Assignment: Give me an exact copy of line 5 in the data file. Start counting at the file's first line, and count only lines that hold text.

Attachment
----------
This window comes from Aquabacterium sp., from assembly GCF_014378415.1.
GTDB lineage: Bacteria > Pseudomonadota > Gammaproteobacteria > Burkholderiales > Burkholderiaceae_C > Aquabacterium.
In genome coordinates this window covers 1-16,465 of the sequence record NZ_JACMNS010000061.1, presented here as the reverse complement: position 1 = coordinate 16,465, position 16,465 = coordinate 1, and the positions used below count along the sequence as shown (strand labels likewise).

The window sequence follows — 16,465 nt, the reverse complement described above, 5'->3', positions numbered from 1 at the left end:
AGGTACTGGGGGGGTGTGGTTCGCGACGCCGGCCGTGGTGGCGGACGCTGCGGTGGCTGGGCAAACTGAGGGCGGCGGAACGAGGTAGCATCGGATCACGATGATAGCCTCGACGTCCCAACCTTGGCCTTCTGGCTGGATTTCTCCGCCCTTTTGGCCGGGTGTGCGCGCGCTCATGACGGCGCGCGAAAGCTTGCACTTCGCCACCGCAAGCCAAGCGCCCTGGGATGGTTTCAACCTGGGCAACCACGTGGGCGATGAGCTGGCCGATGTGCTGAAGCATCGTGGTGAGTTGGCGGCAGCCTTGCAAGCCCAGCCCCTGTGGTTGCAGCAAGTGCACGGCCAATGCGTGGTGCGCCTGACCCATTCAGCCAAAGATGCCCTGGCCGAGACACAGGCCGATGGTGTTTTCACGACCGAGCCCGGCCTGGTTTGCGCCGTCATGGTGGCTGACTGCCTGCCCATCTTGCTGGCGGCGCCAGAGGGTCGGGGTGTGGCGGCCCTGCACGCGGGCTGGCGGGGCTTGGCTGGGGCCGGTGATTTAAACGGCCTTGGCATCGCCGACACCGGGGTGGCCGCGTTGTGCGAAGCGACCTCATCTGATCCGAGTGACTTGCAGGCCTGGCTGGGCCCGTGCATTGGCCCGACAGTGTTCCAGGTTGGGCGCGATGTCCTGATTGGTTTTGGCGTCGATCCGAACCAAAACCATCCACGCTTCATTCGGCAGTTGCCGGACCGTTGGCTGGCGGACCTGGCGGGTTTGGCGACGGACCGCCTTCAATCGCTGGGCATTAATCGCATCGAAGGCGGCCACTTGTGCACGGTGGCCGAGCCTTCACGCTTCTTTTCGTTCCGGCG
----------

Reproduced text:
AGGTACTGGGGGGGTGTGGTTCGCGACGCCGGCCGTGGTGGCGGACGCTGCGGTGGCTGGGCAAACTGAGGGCGGCGGAACGAGGTAGCATCGGATCACGATGATAGCCTCGACGTCCCAACCTTGGCCTTCTGGCTGGATTTCTCCGCCCTTTTGGCCGGGTGTGCGCGCGCTCATGACGGCGCGCGAAAGCTTGCACTTCGCCACCGCAAGCCAAGCGCCCTGGGATGGTTTCAACCTGGGCAACCACGTGGGCGATGAGCTGGCCGATGTGCTGAAGCATCGTGGTGAGTTGGCGGCAGCCTTGCAAGCCCAGCCCCTGTGGTTGCAGCAAGTGCACGGCCAATGCGTGGTGCGCCTGACCCATTCAGCCAAAGATGCCCTGGCCGAGACACAGGCCGATGGTGTTTTCACGACCGAGCCCGGCCTGGTTTGCGCCGTCATGGTGGCTGACTGCCTGCCCATCTTGCTGGCGGCGCCAGAGGGTCGGGGTGTGGCGGCCCTGCACGCGGGCTGGCGGGGCTTGGCTGGGGCCGGTGATTTAAACGGCCTTGGCATCGCCGACACCGGGGTGGCCGCGTTGTGCGAAGCGACCTCATCTGATCCGAGTGACTTGCAGGCCTGGCTGGGCCCGTGCATTGGCCCGACAGTGTTCCAGGTTGGGCGCGATGTCCTGATTGGTTTTGGCGTCGATCCGAACCAAAACCATCCACGCTTCATTCGGCAGTTGCCGGACCGTTGGCTGGCGGACCTGGCGGGTTTGGCGACGGACCGCCTTCAATCGCTGGGCATTAATCGCATCGAAGGCGGCCACTTGTGCACGGTGGCCGAGCCTTCACGCTTCTTTTCGTTCCGGCG